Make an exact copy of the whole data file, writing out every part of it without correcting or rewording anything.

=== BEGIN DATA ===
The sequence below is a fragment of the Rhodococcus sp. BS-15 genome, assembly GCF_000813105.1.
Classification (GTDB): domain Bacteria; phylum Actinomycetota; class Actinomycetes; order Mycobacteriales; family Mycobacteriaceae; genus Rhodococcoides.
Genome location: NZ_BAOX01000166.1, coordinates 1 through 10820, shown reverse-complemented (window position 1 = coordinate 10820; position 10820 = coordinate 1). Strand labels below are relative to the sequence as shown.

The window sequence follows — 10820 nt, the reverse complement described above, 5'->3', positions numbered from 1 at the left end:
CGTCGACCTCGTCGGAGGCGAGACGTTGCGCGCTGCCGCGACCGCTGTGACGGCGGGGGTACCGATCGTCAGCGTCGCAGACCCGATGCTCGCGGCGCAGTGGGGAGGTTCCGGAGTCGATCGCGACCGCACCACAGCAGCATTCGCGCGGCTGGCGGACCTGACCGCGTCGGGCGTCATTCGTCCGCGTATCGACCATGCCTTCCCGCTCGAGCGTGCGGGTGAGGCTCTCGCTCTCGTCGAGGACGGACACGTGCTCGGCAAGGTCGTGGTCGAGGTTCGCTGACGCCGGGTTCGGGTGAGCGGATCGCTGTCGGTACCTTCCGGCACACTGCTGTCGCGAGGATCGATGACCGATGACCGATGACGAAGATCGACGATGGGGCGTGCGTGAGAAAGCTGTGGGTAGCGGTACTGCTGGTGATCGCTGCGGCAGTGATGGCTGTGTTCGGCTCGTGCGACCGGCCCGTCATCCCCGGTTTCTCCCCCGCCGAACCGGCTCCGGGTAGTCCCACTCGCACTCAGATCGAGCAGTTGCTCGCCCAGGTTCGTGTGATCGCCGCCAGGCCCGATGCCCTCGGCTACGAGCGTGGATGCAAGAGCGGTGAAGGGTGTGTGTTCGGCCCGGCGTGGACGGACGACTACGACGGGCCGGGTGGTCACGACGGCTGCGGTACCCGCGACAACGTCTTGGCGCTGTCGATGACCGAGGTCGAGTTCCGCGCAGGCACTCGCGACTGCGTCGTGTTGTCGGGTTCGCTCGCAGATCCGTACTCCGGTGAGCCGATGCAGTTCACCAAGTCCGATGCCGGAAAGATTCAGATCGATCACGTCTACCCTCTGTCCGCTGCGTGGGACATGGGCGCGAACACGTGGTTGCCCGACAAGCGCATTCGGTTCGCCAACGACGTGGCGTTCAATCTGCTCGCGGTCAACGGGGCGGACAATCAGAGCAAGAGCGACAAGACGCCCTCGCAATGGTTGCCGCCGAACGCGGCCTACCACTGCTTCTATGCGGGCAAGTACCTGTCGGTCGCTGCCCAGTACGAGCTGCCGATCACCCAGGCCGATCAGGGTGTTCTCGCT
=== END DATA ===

The sequence below is a fragment of the Rhodococcus sp. BS-15 genome, assembly GCF_000813105.1.
Classification (GTDB): domain Bacteria; phylum Actinomycetota; class Actinomycetes; order Mycobacteriales; family Mycobacteriaceae; genus Rhodococcoides.
Genome location: NZ_BAOX01000166.1, coordinates 1 through 10820, shown reverse-complemented (window position 1 = coordinate 10820; position 10820 = coordinate 1). Strand labels below are relative to the sequence as shown.

The window sequence follows — 10820 nt, the reverse complement described above, 5'->3', positions numbered from 1 at the left end:
CGTCGACCTCGTCGGAGGCGAGACGTTGCGCGCTGCCGCGACCGCTGTGACGGCGGGGGTACCGATCGTCAGCGTCGCAGACCCGATGCTCGCGGCGCAGTGGGGAGGTTCCGGAGTCGATCGCGACCGCACCACAGCAGCATTCGCGCGGCTGGCGGACCTGACCGCGTCGGGCGTCATTCGTCCGCGTATCGACCATGCCTTCCCGCTCGAGCGTGCGGGTGAGGCTCTCGCTCTCGTCGAGGACGGACACGTGCTCGGCAAGGTCGTGGTCGAGGTTCGCTGACGCCGGGTTCGGGTGAGCGGATCGCTGTCGGTACCTTCCGGCACACTGCTGTCGCGAGGATCGATGACCGATGACCGATGACGAAGATCGACGATGGGGCGTGCGTGAGAAAGCTGTGGGTAGCGGTACTGCTGGTGATCGCTGCGGCAGTGATGGCTGTGTTCGGCTCGTGCGACCGGCCCGTCATCCCCGGTTTCTCCCCCGCCGAACCGGCTCCGGGTAGTCCCACTCGCACTCAGATCGAGCAGTTGCTCGCCCAGGTTCGTGTGATCGCCGCCAGGCCCGATGCCCTCGGCTACGAGCGTGGATGCAAGAGCGGTGAAGGGTGTGTGTTCGGCCCGGCGTGGACGGACGACTACGACGGGCCGGGTGGTCACGACGGCTGCGGTACCCGCGACAACGTCTTGGCGCTGTCGATGACCGAGGTCGAGTTCCGCGCAGGCACTCGCGACTGCGTCGTGTTGTCGGGTTCGCTCGCAGATCCGTACTCCGGTGAGCCGATGCAGTTCACCAAGTCCGATGCCGGAAAGATTCAGATCGATCACGTCTACCCTCTGTCCGCTGCGTGGGACATGGGCGCGAACACGTGGTTGCCCGACAAGCGCATTCGGTTCGCCAACGACGTGGCGTTCAATCTGCTCGCGGTCAACGGGGCGGACAATCAGAGCAAGAGCGACAAGACGCCCTCGCAATGGTTGCCGCCGAACGCGGCCTACCACTGCTTCTATGCGGGCAAGTACCTGTCGGTCGCTGCCCAGTACGAGCTGCCGATCACCCAGGCCGATCAGGGTGTTCTCGCT